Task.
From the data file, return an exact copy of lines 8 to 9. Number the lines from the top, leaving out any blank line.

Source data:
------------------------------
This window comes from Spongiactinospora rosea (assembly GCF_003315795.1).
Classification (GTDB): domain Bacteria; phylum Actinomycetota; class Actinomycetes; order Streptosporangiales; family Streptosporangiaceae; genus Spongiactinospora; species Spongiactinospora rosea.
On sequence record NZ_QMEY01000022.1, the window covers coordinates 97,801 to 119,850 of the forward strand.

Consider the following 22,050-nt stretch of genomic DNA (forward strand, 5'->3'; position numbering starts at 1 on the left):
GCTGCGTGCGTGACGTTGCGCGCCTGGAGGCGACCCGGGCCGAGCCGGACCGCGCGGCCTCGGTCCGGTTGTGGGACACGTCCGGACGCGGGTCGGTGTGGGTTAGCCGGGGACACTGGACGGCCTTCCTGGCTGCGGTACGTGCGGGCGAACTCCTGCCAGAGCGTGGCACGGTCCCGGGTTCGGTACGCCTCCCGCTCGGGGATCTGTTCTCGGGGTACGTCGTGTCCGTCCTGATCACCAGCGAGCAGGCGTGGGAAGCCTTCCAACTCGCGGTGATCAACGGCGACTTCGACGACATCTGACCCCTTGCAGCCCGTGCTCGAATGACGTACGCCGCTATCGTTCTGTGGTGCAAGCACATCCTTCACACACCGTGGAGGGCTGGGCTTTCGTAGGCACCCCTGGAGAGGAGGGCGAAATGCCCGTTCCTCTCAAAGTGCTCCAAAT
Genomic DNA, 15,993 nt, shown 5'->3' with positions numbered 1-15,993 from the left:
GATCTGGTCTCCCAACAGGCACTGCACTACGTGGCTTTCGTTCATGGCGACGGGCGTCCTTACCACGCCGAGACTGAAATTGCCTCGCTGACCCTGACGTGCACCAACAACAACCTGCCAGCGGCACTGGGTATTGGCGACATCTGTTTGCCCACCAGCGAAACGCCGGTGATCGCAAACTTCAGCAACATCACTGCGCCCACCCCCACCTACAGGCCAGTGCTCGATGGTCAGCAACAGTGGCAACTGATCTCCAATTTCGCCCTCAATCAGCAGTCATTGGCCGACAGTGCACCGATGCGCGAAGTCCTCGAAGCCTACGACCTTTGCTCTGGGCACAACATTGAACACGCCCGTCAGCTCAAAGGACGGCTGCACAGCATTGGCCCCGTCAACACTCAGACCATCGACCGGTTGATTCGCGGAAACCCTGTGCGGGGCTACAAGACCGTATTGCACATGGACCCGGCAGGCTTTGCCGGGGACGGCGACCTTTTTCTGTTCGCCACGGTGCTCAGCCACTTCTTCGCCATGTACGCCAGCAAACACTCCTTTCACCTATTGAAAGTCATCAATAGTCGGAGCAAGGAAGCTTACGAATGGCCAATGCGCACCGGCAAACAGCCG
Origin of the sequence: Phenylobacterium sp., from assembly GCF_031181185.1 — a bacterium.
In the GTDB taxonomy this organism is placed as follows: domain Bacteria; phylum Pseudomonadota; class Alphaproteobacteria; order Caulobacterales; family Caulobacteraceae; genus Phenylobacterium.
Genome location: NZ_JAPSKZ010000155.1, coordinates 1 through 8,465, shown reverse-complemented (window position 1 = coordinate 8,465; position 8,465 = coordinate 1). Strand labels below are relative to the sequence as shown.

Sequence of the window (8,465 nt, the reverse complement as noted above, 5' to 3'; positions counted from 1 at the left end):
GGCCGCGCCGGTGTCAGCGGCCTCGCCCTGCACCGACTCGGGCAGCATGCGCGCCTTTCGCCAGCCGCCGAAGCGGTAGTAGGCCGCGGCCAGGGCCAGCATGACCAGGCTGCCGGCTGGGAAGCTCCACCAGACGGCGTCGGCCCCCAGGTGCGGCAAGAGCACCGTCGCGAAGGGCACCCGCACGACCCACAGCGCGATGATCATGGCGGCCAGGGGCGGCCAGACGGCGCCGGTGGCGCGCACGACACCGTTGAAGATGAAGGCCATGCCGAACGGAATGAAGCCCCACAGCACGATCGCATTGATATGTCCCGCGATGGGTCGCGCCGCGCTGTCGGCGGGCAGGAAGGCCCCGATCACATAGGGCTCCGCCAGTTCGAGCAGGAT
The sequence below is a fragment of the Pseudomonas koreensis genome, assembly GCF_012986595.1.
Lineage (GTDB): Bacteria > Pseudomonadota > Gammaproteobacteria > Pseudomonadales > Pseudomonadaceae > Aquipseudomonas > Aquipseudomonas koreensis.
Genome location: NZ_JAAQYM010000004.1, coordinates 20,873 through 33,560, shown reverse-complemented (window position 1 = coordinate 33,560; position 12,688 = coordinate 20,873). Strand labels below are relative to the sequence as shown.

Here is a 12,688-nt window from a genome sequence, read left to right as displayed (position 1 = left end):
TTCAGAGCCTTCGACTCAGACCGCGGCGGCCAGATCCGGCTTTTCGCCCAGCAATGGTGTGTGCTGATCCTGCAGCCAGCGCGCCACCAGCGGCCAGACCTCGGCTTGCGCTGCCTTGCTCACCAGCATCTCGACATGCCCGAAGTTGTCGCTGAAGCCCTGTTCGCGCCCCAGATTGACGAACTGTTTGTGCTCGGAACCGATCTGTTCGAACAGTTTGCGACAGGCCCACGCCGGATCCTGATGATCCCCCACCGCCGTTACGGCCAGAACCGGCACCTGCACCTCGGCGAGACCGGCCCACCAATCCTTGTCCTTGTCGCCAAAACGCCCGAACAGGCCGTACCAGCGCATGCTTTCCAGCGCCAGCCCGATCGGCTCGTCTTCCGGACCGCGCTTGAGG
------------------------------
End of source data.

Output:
Origin of the sequence: Phenylobacterium sp., from assembly GCF_031181185.1 — a bacterium.
In the GTDB taxonomy this organism is placed as follows: domain Bacteria; phylum Pseudomonadota; class Alphaproteobacteria; order Caulobacterales; family Caulobacteraceae; genus Phenylobacterium.